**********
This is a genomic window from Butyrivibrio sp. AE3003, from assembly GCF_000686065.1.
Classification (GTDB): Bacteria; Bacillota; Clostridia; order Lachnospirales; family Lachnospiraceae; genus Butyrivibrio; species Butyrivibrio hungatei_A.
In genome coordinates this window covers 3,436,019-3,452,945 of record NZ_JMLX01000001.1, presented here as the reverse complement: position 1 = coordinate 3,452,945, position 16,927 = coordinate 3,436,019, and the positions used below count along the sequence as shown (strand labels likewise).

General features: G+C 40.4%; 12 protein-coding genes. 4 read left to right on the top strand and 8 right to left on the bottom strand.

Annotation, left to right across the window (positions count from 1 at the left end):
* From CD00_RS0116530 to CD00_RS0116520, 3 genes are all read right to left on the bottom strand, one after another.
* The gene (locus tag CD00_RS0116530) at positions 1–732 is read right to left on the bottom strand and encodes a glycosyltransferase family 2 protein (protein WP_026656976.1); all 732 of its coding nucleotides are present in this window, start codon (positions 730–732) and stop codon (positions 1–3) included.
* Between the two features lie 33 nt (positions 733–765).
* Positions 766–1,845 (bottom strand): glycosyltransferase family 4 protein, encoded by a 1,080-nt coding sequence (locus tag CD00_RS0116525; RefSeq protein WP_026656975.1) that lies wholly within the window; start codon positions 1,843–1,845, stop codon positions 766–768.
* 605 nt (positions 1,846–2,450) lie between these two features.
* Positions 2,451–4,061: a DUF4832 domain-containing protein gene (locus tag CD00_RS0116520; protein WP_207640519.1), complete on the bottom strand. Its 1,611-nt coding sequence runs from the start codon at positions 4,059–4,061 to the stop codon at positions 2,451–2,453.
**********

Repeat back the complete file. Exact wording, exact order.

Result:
This is a genomic window from Butyrivibrio sp. AE3003, from assembly GCF_000686065.1.
Classification (GTDB): Bacteria; Bacillota; Clostridia; order Lachnospirales; family Lachnospiraceae; genus Butyrivibrio; species Butyrivibrio hungatei_A.
In genome coordinates this window covers 3,436,019-3,452,945 of record NZ_JMLX01000001.1, presented here as the reverse complement: position 1 = coordinate 3,452,945, position 16,927 = coordinate 3,436,019, and the positions used below count along the sequence as shown (strand labels likewise).

General features: G+C 40.4%; 12 protein-coding genes. 4 read left to right on the top strand and 8 right to left on the bottom strand.

Annotation, left to right across the window (positions count from 1 at the left end):
* From CD00_RS0116530 to CD00_RS0116520, 3 genes are all read right to left on the bottom strand, one after another.
* The gene (locus tag CD00_RS0116530) at positions 1–732 is read right to left on the bottom strand and encodes a glycosyltransferase family 2 protein (protein WP_026656976.1); all 732 of its coding nucleotides are present in this window, start codon (positions 730–732) and stop codon (positions 1–3) included.
* Between the two features lie 33 nt (positions 733–765).
* Positions 766–1,845 (bottom strand): glycosyltransferase family 4 protein, encoded by a 1,080-nt coding sequence (locus tag CD00_RS0116525; RefSeq protein WP_026656975.1) that lies wholly within the window; start codon positions 1,843–1,845, stop codon positions 766–768.
* 605 nt (positions 1,846–2,450) lie between these two features.
* Positions 2,451–4,061: a DUF4832 domain-containing protein gene (locus tag CD00_RS0116520; protein WP_207640519.1), complete on the bottom strand. Its 1,611-nt coding sequence runs from the start codon at positions 4,059–4,061 to the stop codon at positions 2,451–2,453.